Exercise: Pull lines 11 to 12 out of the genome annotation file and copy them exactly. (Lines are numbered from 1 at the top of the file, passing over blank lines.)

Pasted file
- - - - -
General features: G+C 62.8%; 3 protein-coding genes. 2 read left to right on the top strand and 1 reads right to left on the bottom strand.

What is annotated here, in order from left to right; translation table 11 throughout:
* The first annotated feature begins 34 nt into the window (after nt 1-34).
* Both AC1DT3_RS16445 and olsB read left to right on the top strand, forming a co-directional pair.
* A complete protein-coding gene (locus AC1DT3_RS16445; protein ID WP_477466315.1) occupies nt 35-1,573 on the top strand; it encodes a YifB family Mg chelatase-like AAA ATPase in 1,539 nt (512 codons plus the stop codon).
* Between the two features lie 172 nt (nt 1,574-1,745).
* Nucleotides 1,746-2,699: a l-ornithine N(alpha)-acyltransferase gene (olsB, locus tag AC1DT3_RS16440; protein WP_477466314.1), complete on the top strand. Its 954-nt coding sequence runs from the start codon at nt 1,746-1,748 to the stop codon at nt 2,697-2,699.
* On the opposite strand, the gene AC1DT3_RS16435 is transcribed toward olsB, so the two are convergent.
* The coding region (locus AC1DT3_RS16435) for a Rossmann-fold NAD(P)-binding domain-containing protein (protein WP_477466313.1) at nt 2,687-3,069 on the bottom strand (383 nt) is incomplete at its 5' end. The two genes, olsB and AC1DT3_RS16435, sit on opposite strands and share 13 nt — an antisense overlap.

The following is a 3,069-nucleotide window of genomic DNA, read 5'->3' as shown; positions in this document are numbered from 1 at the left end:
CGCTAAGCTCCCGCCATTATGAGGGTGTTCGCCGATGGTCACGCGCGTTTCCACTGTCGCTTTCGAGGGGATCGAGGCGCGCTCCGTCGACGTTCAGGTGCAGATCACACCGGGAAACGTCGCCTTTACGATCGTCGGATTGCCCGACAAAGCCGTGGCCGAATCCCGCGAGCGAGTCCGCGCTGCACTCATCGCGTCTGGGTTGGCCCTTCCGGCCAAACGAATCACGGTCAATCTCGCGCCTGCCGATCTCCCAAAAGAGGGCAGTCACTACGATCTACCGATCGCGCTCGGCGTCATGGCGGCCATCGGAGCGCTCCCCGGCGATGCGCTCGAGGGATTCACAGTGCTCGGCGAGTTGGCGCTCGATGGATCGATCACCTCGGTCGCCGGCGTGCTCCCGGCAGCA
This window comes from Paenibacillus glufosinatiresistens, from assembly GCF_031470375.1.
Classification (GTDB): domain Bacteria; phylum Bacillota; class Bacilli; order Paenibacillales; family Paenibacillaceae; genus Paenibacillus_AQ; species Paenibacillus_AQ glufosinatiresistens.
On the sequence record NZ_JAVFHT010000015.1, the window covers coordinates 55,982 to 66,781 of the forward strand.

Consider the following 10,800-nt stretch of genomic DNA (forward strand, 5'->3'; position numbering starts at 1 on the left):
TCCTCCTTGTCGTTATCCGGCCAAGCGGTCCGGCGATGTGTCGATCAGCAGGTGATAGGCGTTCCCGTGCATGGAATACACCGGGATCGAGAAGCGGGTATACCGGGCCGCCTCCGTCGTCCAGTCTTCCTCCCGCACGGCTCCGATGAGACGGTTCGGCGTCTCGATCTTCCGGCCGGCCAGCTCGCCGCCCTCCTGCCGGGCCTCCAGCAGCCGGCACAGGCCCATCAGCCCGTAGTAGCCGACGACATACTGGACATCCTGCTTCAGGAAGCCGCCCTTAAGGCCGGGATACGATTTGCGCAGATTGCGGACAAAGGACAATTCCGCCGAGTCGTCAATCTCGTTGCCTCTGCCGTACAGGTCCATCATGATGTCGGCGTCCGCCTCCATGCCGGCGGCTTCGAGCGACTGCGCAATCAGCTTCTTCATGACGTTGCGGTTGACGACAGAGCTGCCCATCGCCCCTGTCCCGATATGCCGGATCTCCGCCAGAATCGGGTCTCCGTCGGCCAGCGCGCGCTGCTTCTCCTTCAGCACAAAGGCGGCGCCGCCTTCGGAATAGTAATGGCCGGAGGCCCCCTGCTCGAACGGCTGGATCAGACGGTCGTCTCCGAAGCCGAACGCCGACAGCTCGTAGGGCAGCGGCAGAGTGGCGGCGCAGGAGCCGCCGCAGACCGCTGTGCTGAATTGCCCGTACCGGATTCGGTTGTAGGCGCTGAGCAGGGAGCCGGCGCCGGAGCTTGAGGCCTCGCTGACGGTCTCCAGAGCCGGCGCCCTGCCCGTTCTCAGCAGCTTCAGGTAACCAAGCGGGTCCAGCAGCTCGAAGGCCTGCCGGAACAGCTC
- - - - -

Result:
CGCTAAGCTCCCGCCATTATGAGGGTGTTCGCCGATGGTCACGCGCGTTTCCACTGTCGCTTTCGAGGGGATCGAGGCGCGCTCCGTCGACGTTCAGGTGCAGATCACACCGGGAAACGTCGCCTTTACGATCGTCGGATTGCCCGACAAAGCCGTGGCCGAATCCCGCGAGCGAGTCCGCGCTGCACTCATCGCGTCTGGGTTGGCCCTTCCGGCCAAACGAATCACGGTCAATCTCGCGCCTGCCGATCTCCCAAAAGAGGGCAGTCACTACGATCTACCGATCGCGCTCGGCGTCATGGCGGCCATCGGAGCGCTCCCCGGCGATGCGCTCGAGGGATTCACAGTGCTCGGCGAGTTGGCGCTCGATGGATCGATCACCTCGGTCGCCGGCGTGCTCCCGGCAGCA
This window comes from Paenibacillus glufosinatiresistens, from assembly GCF_031470375.1.